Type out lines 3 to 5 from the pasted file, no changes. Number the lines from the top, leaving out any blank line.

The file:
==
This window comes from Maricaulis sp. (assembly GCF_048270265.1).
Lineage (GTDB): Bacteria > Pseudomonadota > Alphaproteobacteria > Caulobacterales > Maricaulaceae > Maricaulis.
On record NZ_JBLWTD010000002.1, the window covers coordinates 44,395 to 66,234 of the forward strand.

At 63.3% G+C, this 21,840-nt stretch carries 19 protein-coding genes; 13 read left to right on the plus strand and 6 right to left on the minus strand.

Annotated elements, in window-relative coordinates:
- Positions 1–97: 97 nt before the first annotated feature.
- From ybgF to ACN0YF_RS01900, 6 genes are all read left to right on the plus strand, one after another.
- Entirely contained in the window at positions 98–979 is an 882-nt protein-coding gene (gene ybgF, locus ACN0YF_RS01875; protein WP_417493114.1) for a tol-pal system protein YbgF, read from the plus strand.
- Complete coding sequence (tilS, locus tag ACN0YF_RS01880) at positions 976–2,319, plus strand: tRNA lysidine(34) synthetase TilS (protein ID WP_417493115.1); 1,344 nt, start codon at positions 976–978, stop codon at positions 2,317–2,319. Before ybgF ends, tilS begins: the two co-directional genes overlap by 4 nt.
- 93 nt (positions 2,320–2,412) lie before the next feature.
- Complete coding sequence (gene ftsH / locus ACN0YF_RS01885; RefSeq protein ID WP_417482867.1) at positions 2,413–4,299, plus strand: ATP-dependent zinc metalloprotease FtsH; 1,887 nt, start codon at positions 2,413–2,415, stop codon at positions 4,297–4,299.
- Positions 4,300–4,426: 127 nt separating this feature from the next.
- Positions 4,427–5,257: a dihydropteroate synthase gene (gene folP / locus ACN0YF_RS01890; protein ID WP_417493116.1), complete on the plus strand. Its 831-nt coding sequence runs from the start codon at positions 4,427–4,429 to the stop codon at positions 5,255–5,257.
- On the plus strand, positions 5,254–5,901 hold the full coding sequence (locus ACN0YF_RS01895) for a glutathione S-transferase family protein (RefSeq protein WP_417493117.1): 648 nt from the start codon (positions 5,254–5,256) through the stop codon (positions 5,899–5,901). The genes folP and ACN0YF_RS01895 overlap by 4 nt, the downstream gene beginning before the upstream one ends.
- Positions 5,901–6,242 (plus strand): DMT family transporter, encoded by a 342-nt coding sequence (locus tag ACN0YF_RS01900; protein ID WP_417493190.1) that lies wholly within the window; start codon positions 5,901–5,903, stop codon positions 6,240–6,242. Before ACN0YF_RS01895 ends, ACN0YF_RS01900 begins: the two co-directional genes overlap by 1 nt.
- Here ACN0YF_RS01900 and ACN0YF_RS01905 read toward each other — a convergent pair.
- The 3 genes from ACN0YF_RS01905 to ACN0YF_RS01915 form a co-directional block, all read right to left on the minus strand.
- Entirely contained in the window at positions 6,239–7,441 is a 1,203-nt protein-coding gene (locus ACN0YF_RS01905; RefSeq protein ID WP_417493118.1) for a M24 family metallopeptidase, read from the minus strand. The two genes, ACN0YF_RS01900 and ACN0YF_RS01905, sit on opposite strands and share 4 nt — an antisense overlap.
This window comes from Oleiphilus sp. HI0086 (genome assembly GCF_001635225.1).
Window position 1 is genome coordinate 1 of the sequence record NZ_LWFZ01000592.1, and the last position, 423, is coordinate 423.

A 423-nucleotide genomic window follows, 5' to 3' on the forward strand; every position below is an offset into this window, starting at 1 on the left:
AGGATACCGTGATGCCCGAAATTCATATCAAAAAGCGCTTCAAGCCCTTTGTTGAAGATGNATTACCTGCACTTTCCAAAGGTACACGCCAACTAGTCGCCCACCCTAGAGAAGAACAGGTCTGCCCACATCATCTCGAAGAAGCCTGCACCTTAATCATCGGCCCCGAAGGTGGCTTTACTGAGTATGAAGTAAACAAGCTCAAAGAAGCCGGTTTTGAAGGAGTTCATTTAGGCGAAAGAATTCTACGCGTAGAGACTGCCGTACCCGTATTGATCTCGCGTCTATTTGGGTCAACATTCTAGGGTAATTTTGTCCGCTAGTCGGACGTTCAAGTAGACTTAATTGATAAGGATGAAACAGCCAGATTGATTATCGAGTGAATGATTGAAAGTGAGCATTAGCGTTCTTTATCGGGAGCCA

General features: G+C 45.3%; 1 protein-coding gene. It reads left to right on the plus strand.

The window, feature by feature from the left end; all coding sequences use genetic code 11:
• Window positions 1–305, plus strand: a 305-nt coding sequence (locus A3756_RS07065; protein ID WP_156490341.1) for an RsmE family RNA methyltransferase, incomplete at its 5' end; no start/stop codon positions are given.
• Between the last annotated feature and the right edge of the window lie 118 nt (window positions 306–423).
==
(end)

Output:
On record NZ_JBLWTD010000002.1, the window covers coordinates 44,395 to 66,234 of the forward strand.

At 63.3% G+C, this 21,840-nt stretch carries 19 protein-coding genes; 13 read left to right on the plus strand and 6 right to left on the minus strand.

Annotated elements, in window-relative coordinates: